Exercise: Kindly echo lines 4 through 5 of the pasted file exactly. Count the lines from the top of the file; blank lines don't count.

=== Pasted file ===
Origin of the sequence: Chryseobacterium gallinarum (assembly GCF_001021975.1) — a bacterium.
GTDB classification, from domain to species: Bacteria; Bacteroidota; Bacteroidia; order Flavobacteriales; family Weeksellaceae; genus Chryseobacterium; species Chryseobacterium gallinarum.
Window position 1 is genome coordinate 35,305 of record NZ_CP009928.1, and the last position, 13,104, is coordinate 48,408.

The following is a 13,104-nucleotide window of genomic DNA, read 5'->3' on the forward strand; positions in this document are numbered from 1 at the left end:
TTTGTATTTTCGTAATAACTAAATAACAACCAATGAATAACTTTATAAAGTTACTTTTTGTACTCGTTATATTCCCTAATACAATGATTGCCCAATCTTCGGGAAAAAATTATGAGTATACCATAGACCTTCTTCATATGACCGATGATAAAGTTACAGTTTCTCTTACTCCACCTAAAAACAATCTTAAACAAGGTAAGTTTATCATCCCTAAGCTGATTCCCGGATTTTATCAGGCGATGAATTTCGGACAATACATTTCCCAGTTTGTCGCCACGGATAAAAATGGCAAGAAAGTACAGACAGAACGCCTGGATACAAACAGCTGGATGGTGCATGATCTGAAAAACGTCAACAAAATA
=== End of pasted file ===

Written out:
The following is a 13,104-nucleotide window of genomic DNA, read 5'->3' on the forward strand; positions in this document are numbered from 1 at the left end:
TTTGTATTTTCGTAATAACTAAATAACAACCAATGAATAACTTTATAAAGTTACTTTTTGTACTCGTTATATTCCCTAATACAATGATTGCCCAATCTTCGGGAAAAAATTATGAGTATACCATAGACCTTCTTCATATGACCGATGATAAAGTTACAGTTTCTCTTACTCCACCTAAAAACAATCTTAAACAAGGTAAGTTTATCATCCCTAAGCTGATTCCCGGATTTTATCAGGCGATGAATTTCGGACAATACATTTCCCAGTTTGTCGCCACGGATAAAAATGGCAAGAAAGTACAGACAGAACGCCTGGATACAAACAGCTGGATGGTGCATGATCTGAAAAACGTCAACAAAATA